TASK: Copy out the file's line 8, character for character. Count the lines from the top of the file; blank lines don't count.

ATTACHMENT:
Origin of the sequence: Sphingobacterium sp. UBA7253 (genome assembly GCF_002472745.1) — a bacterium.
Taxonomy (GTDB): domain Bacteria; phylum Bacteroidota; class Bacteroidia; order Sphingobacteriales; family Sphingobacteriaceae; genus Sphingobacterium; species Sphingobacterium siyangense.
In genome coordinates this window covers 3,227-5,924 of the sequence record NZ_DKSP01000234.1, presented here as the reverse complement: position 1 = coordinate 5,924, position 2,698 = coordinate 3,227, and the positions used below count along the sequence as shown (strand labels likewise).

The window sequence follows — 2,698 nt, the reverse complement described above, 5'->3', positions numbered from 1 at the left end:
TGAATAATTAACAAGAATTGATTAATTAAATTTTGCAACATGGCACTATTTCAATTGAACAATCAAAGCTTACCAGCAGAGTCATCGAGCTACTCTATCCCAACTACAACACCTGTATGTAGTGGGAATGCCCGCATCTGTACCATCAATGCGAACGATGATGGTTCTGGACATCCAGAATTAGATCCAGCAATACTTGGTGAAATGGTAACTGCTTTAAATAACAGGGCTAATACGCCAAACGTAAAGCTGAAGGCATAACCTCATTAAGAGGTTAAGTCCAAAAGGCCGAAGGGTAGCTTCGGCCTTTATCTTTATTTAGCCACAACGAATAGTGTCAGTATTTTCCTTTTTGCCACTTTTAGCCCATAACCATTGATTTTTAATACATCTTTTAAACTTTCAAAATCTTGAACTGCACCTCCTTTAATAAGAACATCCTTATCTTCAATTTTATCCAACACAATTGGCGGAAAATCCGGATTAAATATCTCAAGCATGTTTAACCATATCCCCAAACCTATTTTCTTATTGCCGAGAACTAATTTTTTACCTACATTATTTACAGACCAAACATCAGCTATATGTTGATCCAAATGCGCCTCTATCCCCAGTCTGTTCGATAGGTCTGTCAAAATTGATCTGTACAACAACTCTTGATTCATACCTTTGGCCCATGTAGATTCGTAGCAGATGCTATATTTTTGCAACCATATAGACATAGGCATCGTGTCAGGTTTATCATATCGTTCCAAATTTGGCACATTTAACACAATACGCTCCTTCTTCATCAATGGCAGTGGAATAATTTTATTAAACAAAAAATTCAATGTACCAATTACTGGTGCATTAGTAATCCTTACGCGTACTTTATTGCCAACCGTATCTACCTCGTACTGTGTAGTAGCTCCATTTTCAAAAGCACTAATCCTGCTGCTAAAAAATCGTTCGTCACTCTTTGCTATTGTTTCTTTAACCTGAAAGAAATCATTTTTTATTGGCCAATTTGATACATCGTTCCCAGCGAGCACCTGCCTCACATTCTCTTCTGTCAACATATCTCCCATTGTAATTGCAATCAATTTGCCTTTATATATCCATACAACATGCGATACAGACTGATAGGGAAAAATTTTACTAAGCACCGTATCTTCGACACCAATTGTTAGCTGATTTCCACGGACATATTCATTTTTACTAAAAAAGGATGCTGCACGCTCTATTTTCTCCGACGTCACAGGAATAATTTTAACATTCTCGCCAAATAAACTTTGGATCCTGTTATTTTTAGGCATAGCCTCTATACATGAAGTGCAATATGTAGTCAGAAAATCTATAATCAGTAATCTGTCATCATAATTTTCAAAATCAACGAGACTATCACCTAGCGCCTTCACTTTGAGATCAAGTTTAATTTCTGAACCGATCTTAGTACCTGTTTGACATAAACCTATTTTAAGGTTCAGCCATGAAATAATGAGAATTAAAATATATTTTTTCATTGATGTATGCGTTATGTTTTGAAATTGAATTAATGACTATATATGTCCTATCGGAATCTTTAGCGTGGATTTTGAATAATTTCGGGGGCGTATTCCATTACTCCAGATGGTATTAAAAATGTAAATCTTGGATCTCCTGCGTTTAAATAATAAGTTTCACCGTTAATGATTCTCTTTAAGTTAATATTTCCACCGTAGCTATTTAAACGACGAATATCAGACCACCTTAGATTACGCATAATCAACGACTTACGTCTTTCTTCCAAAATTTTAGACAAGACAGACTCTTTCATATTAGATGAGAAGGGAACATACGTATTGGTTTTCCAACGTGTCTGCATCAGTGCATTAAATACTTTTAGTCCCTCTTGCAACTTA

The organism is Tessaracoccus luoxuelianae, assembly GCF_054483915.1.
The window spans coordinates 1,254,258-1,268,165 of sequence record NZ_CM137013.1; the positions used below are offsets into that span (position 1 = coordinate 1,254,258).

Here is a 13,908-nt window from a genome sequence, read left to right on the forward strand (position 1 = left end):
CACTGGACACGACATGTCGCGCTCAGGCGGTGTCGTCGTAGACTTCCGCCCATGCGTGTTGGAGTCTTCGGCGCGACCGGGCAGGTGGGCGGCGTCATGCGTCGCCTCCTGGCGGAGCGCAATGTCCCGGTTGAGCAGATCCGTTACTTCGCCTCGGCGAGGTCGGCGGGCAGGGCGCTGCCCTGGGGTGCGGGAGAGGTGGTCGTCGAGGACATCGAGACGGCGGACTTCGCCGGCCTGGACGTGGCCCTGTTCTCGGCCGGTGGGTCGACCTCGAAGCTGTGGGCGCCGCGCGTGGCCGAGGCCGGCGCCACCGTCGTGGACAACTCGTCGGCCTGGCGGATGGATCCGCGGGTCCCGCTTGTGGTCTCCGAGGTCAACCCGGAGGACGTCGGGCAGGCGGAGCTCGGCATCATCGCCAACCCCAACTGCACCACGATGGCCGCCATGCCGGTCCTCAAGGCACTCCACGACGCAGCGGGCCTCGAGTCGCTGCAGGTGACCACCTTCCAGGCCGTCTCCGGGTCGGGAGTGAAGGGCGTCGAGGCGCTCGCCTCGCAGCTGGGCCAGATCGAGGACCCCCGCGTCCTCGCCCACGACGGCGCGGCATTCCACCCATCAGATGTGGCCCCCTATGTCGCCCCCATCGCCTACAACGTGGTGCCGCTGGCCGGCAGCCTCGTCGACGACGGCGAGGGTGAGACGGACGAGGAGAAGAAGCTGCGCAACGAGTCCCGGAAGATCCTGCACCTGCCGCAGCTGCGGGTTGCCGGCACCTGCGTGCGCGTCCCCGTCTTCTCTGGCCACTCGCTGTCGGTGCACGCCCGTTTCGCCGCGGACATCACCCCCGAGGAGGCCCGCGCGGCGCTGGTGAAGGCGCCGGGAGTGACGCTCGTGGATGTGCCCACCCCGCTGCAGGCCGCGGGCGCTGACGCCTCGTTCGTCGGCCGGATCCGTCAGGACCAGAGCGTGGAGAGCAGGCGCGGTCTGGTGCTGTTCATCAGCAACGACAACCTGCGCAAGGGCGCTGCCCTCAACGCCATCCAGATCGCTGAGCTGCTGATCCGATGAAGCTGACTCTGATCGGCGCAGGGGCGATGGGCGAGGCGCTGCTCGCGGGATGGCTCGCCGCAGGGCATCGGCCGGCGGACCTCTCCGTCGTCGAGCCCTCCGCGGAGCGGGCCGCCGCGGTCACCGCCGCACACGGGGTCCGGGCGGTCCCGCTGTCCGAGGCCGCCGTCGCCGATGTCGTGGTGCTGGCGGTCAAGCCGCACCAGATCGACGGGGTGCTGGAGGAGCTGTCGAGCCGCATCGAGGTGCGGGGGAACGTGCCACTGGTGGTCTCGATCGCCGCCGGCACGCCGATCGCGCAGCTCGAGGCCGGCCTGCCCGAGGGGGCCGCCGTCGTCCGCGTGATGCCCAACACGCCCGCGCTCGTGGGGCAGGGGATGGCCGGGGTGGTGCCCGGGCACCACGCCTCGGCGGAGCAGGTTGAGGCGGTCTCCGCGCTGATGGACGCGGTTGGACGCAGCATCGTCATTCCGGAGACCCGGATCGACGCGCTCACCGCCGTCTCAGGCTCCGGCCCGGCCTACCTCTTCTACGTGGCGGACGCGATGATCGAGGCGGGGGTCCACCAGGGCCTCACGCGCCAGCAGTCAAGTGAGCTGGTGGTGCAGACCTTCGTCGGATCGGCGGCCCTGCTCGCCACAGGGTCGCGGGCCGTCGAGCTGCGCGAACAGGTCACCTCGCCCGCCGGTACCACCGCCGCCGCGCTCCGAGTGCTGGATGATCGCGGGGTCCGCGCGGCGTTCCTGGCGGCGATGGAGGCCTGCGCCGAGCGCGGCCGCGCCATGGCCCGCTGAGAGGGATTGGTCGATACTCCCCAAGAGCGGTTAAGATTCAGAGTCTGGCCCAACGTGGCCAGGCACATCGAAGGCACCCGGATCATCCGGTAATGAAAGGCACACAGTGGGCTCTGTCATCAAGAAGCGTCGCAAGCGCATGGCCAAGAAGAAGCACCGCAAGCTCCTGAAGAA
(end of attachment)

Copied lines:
Here is a 13,908-nt window from a genome sequence, read left to right on the forward strand (position 1 = left end):